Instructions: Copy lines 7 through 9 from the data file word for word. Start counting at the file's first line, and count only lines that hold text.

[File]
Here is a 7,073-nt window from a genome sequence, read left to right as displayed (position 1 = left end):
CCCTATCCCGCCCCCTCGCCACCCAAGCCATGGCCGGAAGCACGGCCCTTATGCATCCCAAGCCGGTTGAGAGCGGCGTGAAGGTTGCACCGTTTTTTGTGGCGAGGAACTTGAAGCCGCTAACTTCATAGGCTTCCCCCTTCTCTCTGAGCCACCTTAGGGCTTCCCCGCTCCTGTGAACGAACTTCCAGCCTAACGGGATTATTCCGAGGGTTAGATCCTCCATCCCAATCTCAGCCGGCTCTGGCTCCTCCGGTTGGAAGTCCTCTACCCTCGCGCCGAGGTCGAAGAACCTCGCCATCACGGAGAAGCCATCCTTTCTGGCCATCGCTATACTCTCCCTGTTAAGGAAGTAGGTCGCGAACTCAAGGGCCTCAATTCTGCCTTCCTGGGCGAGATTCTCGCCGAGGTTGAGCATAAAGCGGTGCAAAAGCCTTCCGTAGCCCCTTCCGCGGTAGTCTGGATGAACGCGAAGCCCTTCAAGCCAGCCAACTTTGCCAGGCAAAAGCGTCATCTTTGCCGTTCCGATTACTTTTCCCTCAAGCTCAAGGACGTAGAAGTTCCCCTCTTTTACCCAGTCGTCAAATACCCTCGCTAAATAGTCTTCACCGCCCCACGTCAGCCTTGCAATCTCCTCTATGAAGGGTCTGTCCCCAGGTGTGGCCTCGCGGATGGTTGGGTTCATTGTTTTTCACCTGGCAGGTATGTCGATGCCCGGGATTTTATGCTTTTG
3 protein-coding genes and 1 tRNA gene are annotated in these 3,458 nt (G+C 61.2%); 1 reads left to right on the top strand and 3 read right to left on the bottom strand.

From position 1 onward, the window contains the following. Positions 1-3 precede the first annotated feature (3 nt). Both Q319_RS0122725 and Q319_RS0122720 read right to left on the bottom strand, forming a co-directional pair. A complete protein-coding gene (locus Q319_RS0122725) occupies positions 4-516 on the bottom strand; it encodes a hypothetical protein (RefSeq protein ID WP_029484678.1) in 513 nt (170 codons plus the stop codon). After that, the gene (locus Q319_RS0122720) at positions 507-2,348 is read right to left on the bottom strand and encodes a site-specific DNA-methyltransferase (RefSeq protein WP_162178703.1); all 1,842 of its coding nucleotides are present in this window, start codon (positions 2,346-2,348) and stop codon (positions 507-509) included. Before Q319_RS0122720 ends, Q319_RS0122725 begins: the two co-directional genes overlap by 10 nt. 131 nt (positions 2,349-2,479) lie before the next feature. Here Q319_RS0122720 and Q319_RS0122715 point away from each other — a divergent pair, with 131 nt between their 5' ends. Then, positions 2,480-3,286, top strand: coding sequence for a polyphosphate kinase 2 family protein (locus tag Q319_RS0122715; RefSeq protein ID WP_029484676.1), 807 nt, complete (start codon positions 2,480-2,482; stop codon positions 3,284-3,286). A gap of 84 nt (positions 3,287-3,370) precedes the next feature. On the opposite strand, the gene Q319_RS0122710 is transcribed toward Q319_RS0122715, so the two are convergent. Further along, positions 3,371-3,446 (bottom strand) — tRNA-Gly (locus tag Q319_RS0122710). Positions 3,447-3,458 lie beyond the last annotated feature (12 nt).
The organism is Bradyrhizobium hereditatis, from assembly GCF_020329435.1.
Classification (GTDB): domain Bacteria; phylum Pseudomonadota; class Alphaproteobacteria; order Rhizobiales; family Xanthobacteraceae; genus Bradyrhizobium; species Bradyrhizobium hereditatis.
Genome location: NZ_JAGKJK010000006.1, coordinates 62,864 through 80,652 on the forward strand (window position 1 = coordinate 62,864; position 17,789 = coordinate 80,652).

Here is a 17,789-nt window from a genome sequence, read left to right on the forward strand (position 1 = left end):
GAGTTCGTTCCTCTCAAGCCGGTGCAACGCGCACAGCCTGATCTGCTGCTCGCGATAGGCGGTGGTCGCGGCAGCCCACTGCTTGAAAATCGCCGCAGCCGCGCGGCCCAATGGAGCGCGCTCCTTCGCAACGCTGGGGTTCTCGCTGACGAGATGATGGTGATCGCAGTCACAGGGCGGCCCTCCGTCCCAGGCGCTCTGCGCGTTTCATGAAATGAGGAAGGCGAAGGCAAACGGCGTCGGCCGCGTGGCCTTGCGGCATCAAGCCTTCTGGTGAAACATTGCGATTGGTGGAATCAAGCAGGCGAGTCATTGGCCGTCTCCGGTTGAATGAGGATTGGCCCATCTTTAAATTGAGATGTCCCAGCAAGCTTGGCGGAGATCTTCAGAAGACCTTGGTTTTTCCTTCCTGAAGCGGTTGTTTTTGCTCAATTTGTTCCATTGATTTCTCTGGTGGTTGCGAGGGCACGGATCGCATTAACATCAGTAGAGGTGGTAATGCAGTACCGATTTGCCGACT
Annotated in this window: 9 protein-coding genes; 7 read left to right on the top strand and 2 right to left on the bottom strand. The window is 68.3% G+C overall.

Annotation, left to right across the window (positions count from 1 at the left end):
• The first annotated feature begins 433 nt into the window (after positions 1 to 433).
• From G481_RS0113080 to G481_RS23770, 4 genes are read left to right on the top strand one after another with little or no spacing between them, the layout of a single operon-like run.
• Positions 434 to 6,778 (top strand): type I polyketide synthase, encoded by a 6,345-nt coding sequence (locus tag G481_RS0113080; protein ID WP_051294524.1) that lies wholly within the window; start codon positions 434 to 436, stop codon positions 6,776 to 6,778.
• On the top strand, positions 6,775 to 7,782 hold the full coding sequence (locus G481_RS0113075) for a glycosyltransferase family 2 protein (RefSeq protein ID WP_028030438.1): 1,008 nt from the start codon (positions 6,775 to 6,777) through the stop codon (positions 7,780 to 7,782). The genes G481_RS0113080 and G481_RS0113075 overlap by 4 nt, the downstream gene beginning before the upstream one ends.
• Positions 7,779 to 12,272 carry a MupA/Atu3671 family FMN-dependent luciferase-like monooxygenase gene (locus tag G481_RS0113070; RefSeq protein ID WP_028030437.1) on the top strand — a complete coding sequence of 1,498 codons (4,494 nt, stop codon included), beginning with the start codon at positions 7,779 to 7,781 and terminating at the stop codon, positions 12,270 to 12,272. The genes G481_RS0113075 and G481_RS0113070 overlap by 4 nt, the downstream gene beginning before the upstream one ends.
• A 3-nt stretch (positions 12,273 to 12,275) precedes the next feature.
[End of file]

Genome location: NZ_JAGKJK010000006.1, coordinates 62,864 through 80,652 on the forward strand (window position 1 = coordinate 62,864; position 17,789 = coordinate 80,652).

Here is a 17,789-nt window from a genome sequence, read left to right on the forward strand (position 1 = left end):
GAGTTCGTTCCTCTCAAGCCGGTGCAACGCGCACAGCCTGATCTGCTGCTCGCGATAGGCGGTGGTCGCGGCAGCCCACTGCTTGAAAATCGCCGCAGCCGCGCGGCCCAATGGAGCGCGCTCCTTCGCAACGCTGGGGTTCTCGCTGACGAGATGATGGTGATCGCAGTCACAGGGCGGCCCTCCGTCCCAGGCGCTCTGCGCGTTTCATGAAATGAGGAAGGCGAAGGCAAACGGCGTCGGCCGCGTGGCCTTGCGGCATCAAGCCTTCTGGTGAAACATTGCGATTGGTGGAATCAAGCAGGCGAGTCATTGGCCGTCTCCGGTTGAATGAGGATTGGCCCATCTTTAAATTGAGATGTCCCAGCAAGCTTGGCGGAGATCTTCAGAAGACCTTGGTTTTTCCTTCCTGAAGCGGTTGTTTTTGCTCAATTTGTTCCATTGATTTCTCTGGTGGTTGCGAGGGCACGGATCGCATTAACATCAGTAGAGGTGGTAATGCAGTACCGATTTGCCGACT